The science of physics has opened up big ideas like the notion of energy as vibration, or a not-yet manifest form of matter. It has helped Westerners accept that matter is not as concrete as we thought. Quantum thought maintains that the unmanifest is as real as each of us here and now, but is unrecognizable until energy and matter manifest or bring it into material form.
This is how healing consciousness moves too, for consciousness of a thing also changes the mode of being in that thing which is beheld. The Heisenberg Indeterminacy Principle, from the field of physics, affirms this insight and points out that it’s not possible to observe matter without influencing its actions. And while it’s true that the principle was developed while observing the velocity and speed of quantum particles, it applies to all matter.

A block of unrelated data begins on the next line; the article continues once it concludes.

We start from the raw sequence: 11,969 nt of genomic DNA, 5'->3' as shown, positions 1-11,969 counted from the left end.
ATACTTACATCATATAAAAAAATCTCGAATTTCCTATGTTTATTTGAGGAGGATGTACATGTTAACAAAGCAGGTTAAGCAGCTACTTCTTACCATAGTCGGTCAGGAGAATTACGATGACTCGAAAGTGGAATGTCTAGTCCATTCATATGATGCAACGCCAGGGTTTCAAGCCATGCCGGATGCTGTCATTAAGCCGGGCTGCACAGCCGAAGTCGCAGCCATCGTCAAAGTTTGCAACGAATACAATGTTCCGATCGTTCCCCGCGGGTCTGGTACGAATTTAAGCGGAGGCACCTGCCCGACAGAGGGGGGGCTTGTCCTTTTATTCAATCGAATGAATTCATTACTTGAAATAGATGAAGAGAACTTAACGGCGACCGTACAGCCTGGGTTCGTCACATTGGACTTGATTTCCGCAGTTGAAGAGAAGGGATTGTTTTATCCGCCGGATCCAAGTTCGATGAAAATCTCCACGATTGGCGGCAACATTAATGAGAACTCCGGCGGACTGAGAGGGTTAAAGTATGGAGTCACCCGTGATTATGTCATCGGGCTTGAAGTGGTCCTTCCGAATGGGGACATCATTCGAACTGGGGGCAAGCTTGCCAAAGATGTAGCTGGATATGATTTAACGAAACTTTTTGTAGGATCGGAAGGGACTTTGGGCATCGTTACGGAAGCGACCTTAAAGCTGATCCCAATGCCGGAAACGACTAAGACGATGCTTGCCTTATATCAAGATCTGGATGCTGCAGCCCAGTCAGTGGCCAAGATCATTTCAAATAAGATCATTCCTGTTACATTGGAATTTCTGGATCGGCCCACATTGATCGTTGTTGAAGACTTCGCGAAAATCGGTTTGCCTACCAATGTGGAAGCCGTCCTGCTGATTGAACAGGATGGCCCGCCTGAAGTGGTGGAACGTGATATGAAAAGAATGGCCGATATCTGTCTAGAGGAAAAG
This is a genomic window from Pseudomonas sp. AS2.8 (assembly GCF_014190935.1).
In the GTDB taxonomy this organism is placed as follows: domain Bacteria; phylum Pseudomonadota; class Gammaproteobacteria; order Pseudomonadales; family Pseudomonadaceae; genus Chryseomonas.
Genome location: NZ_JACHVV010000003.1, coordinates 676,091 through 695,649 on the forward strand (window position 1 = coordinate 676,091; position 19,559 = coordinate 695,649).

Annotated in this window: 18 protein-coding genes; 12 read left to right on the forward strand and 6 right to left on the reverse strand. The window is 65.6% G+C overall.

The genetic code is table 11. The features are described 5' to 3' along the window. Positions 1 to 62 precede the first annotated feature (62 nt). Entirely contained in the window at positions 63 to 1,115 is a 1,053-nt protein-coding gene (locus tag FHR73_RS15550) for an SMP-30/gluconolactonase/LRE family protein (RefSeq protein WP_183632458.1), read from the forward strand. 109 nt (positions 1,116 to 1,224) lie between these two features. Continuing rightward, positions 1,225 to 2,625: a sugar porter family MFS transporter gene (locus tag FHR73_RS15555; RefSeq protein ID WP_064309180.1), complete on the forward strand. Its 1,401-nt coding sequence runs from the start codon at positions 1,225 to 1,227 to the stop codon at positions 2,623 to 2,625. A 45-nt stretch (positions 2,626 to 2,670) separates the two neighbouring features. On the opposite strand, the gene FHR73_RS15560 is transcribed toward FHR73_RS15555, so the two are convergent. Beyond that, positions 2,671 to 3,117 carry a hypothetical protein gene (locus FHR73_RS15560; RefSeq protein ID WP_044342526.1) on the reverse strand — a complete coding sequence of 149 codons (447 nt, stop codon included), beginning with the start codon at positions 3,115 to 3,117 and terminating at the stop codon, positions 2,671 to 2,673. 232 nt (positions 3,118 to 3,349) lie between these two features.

The paralytic man’s friends (story from the Gospel of Mark), were determined to place him in close proximity to the pure consciousness of healing in Jesus.… read more...
On Sunday, Feb. 11, we’ll hold the second of three YOGA TEMPLE workshops at MOTTO YOGA in Queen Creek (Power and German Rd).
I hope to see you… read more...
The next class for YOGA AND LEATHER: Yoga for Bikers, is Wednesday, Jan. 17, 4:30 at Superstition Harley Davidson. See how these bikers are keeping themselves ready to Ride On!
A BIG THANK YOU to M.J. Britt for taking these photos at Superstition HD.
When motorcycling and yoga come together, good things happen. Practice yoga at Superstition Harley Davidson and feel the roar of motorcycles below the Eagles Nest. It’s different, but bikers and yogis have never been afraid of different.
Yogis come in all shapes and sizes and so do bikers. Yoga and motorcycling require many of the same skills:
ability to be calm in the midst of stress
sequential learning to master corners or poses